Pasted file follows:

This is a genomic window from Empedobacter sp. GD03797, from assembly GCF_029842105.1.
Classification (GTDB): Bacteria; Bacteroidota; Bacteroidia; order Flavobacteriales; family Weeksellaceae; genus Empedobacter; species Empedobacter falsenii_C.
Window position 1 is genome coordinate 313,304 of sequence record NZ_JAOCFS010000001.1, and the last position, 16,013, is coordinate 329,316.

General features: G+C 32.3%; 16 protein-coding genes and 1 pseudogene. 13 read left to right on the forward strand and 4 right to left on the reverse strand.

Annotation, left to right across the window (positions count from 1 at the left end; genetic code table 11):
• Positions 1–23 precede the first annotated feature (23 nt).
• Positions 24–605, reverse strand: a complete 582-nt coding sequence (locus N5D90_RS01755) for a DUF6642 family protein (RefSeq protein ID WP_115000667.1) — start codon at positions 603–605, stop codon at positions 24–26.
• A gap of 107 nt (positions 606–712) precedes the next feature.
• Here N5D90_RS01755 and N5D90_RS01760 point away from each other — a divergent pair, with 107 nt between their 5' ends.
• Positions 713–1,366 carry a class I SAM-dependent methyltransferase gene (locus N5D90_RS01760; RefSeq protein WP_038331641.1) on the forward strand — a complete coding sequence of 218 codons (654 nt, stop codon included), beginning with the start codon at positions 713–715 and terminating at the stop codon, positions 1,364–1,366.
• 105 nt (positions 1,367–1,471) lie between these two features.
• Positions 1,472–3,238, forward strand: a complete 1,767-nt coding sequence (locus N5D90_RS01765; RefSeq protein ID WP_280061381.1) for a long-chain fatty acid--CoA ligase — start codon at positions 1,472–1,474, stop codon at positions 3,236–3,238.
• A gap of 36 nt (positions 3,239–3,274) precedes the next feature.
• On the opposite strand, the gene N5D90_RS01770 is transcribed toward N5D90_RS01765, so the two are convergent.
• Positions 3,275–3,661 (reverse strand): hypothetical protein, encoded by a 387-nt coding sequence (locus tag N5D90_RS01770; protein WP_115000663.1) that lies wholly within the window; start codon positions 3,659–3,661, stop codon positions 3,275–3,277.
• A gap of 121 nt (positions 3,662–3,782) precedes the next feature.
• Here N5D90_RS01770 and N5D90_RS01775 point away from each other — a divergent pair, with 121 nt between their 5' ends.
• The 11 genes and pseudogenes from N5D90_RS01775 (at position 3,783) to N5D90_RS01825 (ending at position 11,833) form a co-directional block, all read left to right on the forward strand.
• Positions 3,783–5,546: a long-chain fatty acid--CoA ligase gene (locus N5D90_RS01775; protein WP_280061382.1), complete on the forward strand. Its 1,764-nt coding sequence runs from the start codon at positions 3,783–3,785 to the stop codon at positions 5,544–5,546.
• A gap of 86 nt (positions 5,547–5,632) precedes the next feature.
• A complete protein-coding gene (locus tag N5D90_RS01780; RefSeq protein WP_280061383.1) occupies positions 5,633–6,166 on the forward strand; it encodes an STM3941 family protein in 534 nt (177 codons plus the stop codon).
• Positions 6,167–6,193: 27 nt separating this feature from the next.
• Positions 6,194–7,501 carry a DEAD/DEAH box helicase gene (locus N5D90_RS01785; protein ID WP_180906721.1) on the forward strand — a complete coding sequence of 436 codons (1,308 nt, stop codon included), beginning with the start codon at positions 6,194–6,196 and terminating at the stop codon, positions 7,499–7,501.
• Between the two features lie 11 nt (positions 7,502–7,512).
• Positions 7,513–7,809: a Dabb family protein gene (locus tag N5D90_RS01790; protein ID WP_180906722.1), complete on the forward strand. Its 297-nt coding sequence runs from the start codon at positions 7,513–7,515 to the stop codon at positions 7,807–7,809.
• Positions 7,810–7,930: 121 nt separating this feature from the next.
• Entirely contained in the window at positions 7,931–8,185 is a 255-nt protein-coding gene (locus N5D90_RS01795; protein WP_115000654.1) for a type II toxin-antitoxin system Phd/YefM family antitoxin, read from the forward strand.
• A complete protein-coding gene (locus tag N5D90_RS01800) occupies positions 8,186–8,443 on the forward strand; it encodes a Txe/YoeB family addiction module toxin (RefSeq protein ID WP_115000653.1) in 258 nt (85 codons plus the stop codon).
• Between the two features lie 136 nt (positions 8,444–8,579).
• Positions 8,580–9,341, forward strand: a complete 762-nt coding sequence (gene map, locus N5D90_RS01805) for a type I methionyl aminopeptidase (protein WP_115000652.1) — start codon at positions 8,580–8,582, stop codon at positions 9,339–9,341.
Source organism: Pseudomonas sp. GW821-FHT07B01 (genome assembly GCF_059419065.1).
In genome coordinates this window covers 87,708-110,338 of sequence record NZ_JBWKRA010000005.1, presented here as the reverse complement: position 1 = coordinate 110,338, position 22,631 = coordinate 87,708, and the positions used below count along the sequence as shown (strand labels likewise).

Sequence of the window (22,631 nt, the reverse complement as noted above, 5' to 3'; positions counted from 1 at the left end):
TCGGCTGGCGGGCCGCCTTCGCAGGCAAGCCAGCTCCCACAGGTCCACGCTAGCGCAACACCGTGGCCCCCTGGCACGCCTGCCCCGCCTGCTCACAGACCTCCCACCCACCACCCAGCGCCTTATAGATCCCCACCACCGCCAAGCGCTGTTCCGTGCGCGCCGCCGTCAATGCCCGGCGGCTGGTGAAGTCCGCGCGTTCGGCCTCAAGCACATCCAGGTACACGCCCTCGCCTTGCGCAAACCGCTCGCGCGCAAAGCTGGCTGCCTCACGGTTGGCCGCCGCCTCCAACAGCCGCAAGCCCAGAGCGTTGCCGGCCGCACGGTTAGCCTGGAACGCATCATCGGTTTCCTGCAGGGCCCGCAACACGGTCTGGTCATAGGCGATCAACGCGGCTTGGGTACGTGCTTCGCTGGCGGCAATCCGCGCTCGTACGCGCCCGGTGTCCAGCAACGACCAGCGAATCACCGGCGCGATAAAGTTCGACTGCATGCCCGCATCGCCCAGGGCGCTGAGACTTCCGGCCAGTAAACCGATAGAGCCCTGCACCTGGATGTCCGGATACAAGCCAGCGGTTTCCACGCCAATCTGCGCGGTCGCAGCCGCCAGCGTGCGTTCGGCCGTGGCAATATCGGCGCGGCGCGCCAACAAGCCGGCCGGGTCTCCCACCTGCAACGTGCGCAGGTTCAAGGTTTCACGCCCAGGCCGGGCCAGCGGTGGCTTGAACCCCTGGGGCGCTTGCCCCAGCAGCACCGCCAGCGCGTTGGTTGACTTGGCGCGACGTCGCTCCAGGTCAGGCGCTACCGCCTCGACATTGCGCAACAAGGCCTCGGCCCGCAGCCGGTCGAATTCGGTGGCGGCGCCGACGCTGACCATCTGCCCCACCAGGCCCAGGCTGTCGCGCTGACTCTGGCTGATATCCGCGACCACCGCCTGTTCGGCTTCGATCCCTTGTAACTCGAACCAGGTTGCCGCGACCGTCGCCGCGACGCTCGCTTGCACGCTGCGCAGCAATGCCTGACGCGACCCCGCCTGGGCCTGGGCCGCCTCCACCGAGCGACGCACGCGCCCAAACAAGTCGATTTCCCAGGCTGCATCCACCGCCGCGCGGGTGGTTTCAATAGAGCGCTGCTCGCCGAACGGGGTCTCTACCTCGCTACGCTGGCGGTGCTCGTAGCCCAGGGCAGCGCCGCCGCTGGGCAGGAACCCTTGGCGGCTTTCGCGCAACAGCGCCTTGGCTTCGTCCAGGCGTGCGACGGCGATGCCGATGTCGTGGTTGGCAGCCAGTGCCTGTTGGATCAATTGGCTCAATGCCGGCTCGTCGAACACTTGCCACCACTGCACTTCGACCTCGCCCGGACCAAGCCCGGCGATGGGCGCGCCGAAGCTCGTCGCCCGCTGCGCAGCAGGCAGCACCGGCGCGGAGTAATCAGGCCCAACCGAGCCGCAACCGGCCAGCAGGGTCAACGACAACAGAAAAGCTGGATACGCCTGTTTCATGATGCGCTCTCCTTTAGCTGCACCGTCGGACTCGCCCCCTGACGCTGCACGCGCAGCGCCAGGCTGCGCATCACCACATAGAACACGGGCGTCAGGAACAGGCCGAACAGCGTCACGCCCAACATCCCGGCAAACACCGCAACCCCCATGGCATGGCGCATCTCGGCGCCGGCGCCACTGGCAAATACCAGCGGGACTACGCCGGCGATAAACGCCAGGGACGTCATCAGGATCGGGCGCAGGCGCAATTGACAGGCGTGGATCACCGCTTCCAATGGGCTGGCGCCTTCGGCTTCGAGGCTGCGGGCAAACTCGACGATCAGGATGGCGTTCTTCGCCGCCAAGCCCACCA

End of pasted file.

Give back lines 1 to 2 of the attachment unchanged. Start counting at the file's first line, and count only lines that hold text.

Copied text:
This is a genomic window from Empedobacter sp. GD03797, from assembly GCF_029842105.1.
Classification (GTDB): Bacteria; Bacteroidota; Bacteroidia; order Flavobacteriales; family Weeksellaceae; genus Empedobacter; species Empedobacter falsenii_C.